I have come to realize that in recent years the word ‘culture’ has become increasingly popular in the analysis of both good and bad team performance. And this straight away took me back to the documentary I watched recently: Sir Alex Ferguson: Never Give In.
The 13-time Premier League winner was an absolute master in man management, and many deem him to be the best motivator in the history of football. He knew how to implement a ‘winning culture’.
The term winning culture / high-performance environment/ high-performance culture is common nomenclature within sport, but there is scant research and a broad range of definitions regarding this concept, despite how often it is used.
Creating a high-performance environment is deemed the utopia of sport. Fostering this kind of environment however is notoriously difficult and takes a considerable amount of time and energy to do. The culture of a sports team or club can often be seen as very philosophical. However, it is much broader than that. Many cultures within sports teams are highly practical, solid, and real. There are often many challenges that are faced when working in high performance environments for example communication problems, coach and athlete conflict, interference from managers, media reports and financial pressures. The world of elite sport therefore becomes ever more political, ruthless, and fast-paced where results become the focus. The talent within these teams is often very high where athletes and coaches are exceptional at what they do, they are confident in themselves and their abilities but are often sceptical about new or different approaches.
No doubt, there is an unbreakable bond between culture and motivational climate. And where does the coach sit in this environment you ask? The coach is often the most influential significant other in the sporting experience (Pensfaard & Roberts, 2002). The climate that the coach creates via their interpersonal style can be extremely influential to motivation and behaviour. Creating a motivating and high-performance environment can deliver an impact on the performance of athletes.
Creating a high-performance environment is a fundamental building block for any organization. The creation of this environment is a challenge for any leader, and generally requires considerable amounts of observation, perseverance and most importantly, organizational buy-in or in our case sports buy-in.
A culture is the expression of a team's values, attitudes, and beliefs about sports and competition. It determines whether, for example, the team's focus is on fun, mastery, or winning or whether it promotes individual accomplishment or team success. The culture is grounded in an identified sense of mission and shared goals.
The culture creates norms of acceptable behaviour on a team, either explicitly or implicitly conveying to members what is allowed and what is not. These norms can dictate to team members how to behave, communicate, cooperate, and deal with conflict. When clear norms are established, everyone on a team is more likely to abide by them.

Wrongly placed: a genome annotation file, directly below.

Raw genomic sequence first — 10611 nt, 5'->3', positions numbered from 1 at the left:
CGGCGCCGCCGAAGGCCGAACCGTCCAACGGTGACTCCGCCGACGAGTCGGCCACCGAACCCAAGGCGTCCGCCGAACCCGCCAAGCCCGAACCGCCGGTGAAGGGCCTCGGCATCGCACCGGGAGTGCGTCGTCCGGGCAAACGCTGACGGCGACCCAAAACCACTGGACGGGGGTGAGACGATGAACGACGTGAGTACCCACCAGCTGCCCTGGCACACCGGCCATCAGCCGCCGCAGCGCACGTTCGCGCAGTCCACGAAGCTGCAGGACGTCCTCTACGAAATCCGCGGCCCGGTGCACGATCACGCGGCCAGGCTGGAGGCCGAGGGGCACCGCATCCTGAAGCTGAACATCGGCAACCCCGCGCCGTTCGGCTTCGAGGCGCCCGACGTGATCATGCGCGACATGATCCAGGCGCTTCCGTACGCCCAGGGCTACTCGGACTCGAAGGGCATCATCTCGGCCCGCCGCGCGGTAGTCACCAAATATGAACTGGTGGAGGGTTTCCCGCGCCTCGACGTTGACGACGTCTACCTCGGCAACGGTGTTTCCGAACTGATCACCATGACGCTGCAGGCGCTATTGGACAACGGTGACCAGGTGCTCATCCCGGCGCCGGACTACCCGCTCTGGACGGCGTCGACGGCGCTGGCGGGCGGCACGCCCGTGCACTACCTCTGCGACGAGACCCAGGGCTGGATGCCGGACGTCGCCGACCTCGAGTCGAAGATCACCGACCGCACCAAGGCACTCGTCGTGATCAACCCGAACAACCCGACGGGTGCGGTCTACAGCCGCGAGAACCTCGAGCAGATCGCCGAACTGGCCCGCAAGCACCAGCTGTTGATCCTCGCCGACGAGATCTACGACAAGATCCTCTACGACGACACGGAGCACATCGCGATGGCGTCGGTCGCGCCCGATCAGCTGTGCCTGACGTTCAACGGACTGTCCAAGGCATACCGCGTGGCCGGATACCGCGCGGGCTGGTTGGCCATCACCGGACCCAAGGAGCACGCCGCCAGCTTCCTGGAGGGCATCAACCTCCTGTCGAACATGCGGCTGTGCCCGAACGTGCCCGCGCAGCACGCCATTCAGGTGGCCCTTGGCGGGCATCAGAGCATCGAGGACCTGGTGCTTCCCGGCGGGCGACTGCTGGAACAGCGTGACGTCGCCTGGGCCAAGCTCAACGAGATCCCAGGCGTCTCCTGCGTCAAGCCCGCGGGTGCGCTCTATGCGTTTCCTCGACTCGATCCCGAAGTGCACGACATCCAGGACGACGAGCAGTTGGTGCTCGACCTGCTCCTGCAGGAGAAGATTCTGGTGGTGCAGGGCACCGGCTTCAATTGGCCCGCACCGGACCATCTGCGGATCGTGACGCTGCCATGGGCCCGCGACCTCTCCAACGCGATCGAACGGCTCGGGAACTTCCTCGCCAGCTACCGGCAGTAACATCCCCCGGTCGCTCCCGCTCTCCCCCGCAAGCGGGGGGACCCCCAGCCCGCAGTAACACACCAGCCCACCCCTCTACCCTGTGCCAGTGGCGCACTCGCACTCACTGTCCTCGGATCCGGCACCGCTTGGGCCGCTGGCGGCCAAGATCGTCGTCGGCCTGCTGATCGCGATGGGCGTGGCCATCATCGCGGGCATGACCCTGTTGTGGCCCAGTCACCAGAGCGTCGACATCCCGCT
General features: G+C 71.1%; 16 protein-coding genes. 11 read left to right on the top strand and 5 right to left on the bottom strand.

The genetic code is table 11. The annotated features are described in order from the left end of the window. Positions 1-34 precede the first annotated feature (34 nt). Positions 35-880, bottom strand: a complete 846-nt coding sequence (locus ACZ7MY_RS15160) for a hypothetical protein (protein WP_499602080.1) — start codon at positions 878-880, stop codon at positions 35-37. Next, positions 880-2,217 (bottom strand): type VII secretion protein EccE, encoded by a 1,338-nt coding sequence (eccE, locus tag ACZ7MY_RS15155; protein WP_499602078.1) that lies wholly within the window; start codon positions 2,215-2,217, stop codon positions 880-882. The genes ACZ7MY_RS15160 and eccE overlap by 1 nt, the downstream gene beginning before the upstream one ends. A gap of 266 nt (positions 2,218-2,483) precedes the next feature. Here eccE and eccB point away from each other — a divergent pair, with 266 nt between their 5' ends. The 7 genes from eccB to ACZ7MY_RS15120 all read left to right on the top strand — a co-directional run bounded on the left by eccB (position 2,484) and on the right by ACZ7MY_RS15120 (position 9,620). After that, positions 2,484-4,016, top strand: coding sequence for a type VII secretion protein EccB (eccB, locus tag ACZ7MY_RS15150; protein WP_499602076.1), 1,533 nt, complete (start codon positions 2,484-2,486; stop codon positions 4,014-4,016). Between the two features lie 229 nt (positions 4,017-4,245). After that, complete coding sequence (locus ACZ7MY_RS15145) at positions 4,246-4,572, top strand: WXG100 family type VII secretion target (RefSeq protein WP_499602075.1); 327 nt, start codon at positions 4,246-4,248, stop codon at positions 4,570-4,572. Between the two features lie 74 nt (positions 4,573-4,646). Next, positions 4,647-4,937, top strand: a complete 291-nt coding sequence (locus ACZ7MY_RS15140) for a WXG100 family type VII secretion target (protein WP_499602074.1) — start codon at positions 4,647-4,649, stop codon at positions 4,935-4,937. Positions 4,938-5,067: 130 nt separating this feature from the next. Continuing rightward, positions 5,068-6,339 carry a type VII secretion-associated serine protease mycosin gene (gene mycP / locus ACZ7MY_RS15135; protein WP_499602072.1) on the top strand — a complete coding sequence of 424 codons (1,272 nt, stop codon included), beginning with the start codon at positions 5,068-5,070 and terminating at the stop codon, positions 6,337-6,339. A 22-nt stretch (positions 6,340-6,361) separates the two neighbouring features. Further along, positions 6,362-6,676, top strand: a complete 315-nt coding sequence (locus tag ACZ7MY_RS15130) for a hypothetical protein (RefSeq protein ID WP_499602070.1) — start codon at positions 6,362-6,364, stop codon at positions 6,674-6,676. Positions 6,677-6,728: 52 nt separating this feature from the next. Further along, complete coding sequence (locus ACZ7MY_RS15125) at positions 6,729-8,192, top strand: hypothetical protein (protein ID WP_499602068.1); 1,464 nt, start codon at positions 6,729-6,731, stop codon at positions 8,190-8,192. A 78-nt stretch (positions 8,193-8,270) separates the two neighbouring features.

Very importantly, the culture creates the atmosphere that permeates every aspect of a team's experience. Is the atmosphere relaxed or intense? Light-hearted or competitive? Supportive or competitive?
All of these qualities of a culture have real implications for how the team functions, how its members get along, and, crucially, how the athletes on the team perform and the results they get. When a team has a defined culture that is understood by all of its members, they feel an implicit pressure (in the good sense) to support that culture.
Coaches can allow the culture of their team to develop in one of two ways.
First, it can emerge naturally as an expression of its individual members. The benefits to this "organic" approach is that team members feel a sense of ownership for the culture because they created it. But there is a risk that the creation of the team will be unfairly shaped by one or a few team members who may be particularly assertive or controlling, leaving other members of the team feeling marginalized and powerless. And a real danger can arise when the team culture is hijacked by a small subset of the team who are more interested in exerting their own power over the team, however unhealthy it might be. The result can be a truly toxic culture that serves neither the best interests of the team as a whole or its individual members.
The second approach is for coaches to take an active (though not dominating) role in the creation of a team culture. Through your leadership and open discussions with team members, your team can identify the values, attitudes, and beliefs that you and your athletes want to act as the foundation of the team culture. You can also discuss what all of you feel is important in terms of the atmosphere you want to create, the expectations the team has about their behaviour, and the way in which team members communicate. This collaborative approach to team culture will ensure that members feel a sense of ownership for the culture and, as a result, are more likely to live by its dictates.
The culture-building process can be a delicate one. You must find a compromise between the different individual interests of your team, while also maintaining unified goals and certain shared values across the group.